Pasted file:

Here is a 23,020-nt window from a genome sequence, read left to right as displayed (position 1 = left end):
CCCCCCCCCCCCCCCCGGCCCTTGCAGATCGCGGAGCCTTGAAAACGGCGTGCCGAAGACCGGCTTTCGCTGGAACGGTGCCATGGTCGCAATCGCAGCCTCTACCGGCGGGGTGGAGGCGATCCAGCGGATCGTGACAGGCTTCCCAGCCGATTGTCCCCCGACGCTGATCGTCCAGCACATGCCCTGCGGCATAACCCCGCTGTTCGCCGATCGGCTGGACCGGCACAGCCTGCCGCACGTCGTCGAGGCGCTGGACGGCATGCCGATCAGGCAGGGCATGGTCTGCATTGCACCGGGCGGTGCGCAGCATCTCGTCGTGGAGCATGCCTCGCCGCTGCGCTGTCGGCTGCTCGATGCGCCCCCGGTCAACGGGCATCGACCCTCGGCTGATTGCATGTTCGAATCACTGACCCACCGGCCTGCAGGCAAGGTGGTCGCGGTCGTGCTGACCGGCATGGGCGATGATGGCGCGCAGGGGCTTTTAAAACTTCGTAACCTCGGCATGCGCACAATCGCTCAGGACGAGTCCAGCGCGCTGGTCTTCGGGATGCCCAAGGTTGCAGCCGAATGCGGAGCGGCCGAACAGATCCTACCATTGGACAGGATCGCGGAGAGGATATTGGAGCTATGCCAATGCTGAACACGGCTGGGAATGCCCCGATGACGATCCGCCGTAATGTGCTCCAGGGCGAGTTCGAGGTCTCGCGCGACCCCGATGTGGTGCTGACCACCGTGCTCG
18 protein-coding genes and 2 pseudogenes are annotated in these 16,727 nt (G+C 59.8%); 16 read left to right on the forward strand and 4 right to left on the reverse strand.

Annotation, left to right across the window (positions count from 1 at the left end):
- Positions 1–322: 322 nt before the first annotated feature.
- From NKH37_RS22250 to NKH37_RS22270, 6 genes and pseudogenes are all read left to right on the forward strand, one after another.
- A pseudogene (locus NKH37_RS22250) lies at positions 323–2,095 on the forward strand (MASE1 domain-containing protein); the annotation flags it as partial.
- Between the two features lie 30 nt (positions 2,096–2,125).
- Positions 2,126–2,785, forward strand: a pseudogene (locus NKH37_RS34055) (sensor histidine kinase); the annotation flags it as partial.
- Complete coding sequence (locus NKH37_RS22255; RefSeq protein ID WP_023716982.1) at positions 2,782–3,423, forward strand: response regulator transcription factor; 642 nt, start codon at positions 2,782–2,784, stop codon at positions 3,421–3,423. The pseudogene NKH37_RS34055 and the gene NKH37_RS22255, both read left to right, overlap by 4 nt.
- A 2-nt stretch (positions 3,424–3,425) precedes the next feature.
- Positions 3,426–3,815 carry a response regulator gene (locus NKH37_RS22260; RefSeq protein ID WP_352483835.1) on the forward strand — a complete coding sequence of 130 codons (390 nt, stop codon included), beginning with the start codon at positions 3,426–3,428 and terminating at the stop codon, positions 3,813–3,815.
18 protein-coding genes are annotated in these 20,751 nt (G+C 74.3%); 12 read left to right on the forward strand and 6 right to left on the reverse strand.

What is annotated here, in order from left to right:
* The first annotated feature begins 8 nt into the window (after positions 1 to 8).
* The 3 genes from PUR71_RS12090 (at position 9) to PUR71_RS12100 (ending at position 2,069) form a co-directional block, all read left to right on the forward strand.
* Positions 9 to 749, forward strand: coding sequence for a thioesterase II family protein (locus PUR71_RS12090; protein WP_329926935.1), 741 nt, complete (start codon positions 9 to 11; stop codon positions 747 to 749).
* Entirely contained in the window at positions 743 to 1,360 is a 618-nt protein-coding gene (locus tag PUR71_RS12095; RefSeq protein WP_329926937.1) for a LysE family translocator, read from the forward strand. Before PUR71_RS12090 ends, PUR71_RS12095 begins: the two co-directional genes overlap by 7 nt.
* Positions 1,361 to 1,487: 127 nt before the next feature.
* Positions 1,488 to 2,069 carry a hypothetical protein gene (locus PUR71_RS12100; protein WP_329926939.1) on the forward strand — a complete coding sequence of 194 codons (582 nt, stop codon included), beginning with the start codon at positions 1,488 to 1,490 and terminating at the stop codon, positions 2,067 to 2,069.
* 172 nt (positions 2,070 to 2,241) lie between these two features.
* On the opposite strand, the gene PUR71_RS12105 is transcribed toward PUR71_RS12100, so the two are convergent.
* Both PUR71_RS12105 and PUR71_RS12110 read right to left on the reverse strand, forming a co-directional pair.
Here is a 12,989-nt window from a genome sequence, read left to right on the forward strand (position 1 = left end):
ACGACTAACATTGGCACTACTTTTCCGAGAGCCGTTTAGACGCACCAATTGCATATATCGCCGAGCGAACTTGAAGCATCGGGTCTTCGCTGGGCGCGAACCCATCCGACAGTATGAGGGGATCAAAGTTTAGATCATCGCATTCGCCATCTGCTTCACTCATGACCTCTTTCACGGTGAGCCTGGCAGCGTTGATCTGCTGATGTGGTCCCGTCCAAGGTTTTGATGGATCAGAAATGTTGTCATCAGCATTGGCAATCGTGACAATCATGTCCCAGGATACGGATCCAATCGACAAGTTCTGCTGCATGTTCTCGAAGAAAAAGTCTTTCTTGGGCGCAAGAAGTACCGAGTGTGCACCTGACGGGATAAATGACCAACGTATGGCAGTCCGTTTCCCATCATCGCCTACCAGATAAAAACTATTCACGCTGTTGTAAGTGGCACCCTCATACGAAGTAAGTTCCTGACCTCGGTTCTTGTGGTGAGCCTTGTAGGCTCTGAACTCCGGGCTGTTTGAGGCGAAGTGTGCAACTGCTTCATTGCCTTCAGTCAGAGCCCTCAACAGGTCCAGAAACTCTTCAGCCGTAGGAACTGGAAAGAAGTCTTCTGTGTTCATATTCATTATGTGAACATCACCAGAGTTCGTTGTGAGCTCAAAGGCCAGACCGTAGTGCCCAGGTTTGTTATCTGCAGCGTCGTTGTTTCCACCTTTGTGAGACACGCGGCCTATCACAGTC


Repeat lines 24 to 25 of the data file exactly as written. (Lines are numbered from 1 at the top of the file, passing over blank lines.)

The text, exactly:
Here is a 12,989-nt window from a genome sequence, read left to right on the forward strand (position 1 = left end):
ACGACTAACATTGGCACTACTTTTCCGAGAGCCGTTTAGACGCACCAATTGCATATATCGCCGAGCGAACTTGAAGCATCGGGTCTTCGCTGGGCGCGAACCCATCCGACAGTATGAGGGGATCAAAGTTTAGATCATCGCATTCGCCATCTGCTTCACTCATGACCTCTTTCACGGTGAGCCTGGCAGCGTTGATCTGCTGATGTGGTCCCGTCCAAGGTTTTGATGGATCAGAAATGTTGTCATCAGCATTGGCAATCGTGACAATCATGTCCCAGGATACGGATCCAATCGACAAGTTCTGCTGCATGTTCTCGAAGAAAAAGTCTTTCTTGGGCGCAAGAAGTACCGAGTGTGCACCTGACGGGATAAATGACCAACGTATGGCAGTCCGTTTCCCATCATCGCCTACCAGATAAAAACTATTCACGCTGTTGTAAGTGGCACCCTCATACGAAGTAAGTTCCTGACCTCGGTTCTTGTGGTGAGCCTTGTAGGCTCTGAACTCCGGGCTGTTTGAGGCGAAGTGTGCAACTGCTTCATTGCCTTCAGTCAGAGCCCTCAACAGGTCCAGAAACTCTTCAGCCGTAGGAACTGGAAAGAAGTCTTCTGTGTTCATATTCATTATGTGAACATCACCAGAGTTCGTTGTGAGCTCAAAGGCCAGACCGTAGTGCCCAGGTTTGTTATCTGCAGCGTCGTTGTTTCCACCTTTGTGAGACACGCGGCCTATCACAGTC